FROM BORING FLAT GRASS TO THRIVING GARDEN HABITAT

Location:

Westminster, CA


Designer:

H2 Xero Landscape


Contractor:

Jose’s Gardening & Tree Service

 

Tina Cremer, owner of H2 Xero Landscape, transforms this Westminster front yard into a thriving garden habitat.

The homeowner wanted a realistic streambed as the focal point for the landscape. He also chose California native plants, succulents, and cacti to complete his new garden habitat.

Front Yard landscape with only grass

Due to potential concerns of standing water attracting mosquitoes, Tina offered a compromise. Tina designed a dry streambed that would ebb and flow during the rainy season. But that’s not all, the streambed would also offer deep irrigation to plant life.

The main challenge of the project was due to the soil containing heavy clay which limits water percolation. To increase drainage, a load of Amended Topsoil was tilled into the top layer of existing clay. The new soil was also used to create berms of varying sizes. The varying elevations create a more natural and realistic look to any landscape.

front-yard-garden-habitat-with-dry-streambed

Are you wondering how each landscape rock product was used?

Main Area

  • Amended Topsoil was used to improve the soil for better drainage and plant growth
  • Desert Gold 3/8″ crushed rock was used to cover the entire landscape, aside from the dry streambed
  • Cresta Blonde Boulders were placed in a variety of areas to add additional focal points in the overall landscape design

Dry Streambed

  • Amended Topsoil was used to create the streambed channel and surrounding berms
  • Mexican Beach Pebble-Black was used to fill in the center of the streambed
  • Santa Fe Cobble and Apache Sunset Rubble were used to fill in the banks of the streambed
  • Arizona Buckskin Flagstone was used to create bridges for easy access from one side to the other

As a professional landscape designer, Tina offers a few tips for anyone thinking about creating a dry streambed:

  1. Realistic dry stream beds must begin and end behind something, like a pool, shrub, or boulder which gives the illusion of nature. If it starts or stops abruptly, it will look fake and out of place.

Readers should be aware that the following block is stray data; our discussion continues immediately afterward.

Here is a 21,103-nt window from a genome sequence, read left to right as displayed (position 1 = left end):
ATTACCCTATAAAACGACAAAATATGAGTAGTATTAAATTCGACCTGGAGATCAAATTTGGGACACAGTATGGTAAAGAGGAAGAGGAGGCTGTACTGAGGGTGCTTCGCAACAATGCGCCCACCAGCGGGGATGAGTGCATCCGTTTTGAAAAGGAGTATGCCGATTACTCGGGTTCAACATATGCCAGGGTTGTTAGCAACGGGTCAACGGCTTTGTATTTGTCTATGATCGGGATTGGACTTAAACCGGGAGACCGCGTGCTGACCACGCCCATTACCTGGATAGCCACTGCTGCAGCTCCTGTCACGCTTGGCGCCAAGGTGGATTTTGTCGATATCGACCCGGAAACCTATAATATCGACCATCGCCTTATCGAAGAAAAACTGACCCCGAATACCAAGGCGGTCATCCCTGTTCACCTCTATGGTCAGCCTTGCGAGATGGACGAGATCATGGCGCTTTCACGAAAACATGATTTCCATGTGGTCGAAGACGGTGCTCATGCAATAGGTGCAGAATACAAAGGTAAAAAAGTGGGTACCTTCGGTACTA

2. Streams are never straight so always include curves in the design.
  3. Make sure the trench is deep enough for the base material and the rocks at the bottom of the stream bed. After the rock is added, it should still be lower than the surrounding ground level as in nature.
  4. There should be a variety of boulders and cobbles of similar colors. Varying the size of material is crucial if you want a realistic looking streambed.

“By diverting water runoff from the home’s roof to the dry streambed using an underground pipe, rainwater now fills the streambed, providing deep irrigation to the surrounding plants and soil underneath.” 

      – Tina Cremer, Owner of H2 Xero Landscape

Once the front yard landscape reaches maturity (shown in the photos above), the plants fill in the landscape. Because we added better soil, the California native plants are thriving. When designing and installing a landscape, the most important thing to remember is:

“The goal is to imitate nature and not be able to tell the difference from natural versus man-made.”

For more information on creating your own dry streambed, check out our very own installation guide, “DIY Dry Creek Bed Installation in 7 Easy Steps” now!

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